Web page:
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Product does matter

The quality of product or service we sell is a stronger influence than any campaign in the positioning of a brand. Because at the time of purchase, the customer is not right, the consumeris.

One of the first campaigns that stuck in my memory was the launch of the ‘Pepsi Challenge’ in Mexico in the early 90’s. What a gem! We all wanted to go to Plaza Universidad to be a part of the challenge and of course, be on TV. It was starting to seem that, like in the United States, Pepsi was going to come out ahead with point that Cola-Cola would never be able to recover.  

But 20 years later, pre-diabetics in Mexico continue to drink Coca-Cola, despite the appealing Pepsi campaigns with Cain Velásquez and El Brody Campos. Coke has something that Pepsi does not: a unique product, with incomparable flavor, available anywhere and in any form of presentation one may need. It is a clear example that in marketing, the product really does matter – and in fact, it makes all the difference.

In the no longer existing Substance Blog, Rafael Jiménez wrote “Fix what you sell. It is the central experience that someone has with the brand.”

In recent months, I have meet with more clients who more often than not, consider the results of digital campaigns, organic or paid, as completely unrelated to what your product or service is offering to its customers. As if, in a restaurant where they do not wash the cutlery, it would be the fault of the Community Manager for the influx beginning to fall.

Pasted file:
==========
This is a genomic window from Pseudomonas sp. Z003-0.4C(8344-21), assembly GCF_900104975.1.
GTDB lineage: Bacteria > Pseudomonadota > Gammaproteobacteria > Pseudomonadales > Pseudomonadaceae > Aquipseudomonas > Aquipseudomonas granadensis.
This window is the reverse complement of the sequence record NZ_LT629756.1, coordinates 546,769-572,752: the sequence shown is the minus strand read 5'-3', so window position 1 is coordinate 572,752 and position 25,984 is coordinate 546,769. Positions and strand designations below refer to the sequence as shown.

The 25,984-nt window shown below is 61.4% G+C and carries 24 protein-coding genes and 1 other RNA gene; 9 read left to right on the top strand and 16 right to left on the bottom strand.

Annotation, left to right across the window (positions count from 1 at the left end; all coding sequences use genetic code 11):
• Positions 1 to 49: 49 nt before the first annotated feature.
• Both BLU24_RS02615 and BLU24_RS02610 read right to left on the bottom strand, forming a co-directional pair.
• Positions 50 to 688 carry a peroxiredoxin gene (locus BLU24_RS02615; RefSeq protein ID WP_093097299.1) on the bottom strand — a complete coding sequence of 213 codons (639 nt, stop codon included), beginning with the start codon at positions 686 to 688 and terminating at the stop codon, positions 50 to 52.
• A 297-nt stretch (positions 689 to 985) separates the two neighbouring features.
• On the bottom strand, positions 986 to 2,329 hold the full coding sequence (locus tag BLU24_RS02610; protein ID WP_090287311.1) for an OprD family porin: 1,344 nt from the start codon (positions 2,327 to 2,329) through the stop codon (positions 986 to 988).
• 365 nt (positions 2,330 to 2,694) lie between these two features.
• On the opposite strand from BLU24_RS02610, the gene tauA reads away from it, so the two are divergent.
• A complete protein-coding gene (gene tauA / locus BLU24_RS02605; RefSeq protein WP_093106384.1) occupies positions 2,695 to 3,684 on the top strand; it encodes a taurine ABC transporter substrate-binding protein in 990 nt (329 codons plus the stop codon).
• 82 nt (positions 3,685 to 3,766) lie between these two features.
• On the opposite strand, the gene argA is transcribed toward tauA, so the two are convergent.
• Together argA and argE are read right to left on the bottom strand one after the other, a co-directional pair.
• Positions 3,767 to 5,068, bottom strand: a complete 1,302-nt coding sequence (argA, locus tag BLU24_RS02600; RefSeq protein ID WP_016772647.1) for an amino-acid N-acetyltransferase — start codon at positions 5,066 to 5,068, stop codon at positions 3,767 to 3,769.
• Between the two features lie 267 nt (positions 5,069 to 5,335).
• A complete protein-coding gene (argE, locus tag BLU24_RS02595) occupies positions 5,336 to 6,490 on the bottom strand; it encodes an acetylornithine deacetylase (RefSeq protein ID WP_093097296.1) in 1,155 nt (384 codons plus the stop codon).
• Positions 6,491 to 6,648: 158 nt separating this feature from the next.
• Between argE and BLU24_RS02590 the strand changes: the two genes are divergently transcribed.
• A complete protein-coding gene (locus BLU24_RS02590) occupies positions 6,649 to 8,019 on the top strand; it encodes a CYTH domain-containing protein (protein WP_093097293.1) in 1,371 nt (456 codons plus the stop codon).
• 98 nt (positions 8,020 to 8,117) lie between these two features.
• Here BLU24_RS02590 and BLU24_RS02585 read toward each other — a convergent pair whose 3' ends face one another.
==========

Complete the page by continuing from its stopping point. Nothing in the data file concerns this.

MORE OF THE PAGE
As experts in the digital environment, it is a part of our work, and our primary responsibility to the user, to make our clients aware of the areas of opportunity that consumers repeatedly and clearly share with us about their products.

We collaborate closely so that this – not so new – feedback channel goes beyond advertising, and allows you to make improvements that benefit your business, both in reputation and in sales, by providing a better experience to your customers.

And of course, it should be a part of our ethics not to advertise commitments that are not within the possibilities of our clients at that time. Otherwise, we would become what Seth Godin has fought hard against: liars.

Rafa sums it up nicely. “In the hyper-connected world in which we live, it is increasingly naive to suppose that we can deceive people with advertising, that we can cajole, sell, and get away with it.”

Because at the time of purchase, the client is not the one with reason, the consumer is.

And if we want to extend the impact of our strategy on social networks or e-mail marketing campaigns, the best we can do is sensitize our customers to the positive impact of driving improvements to our service by listening to requests and complaints from users, and the destructive power of negative word-of-mouth in the digital world.

Andrea Herrera is a Digital Strategist with Mijo! Brands digital agency with offices in CDMX and Puerto Vallarta, visit us at www.mijobrands.com or contact us.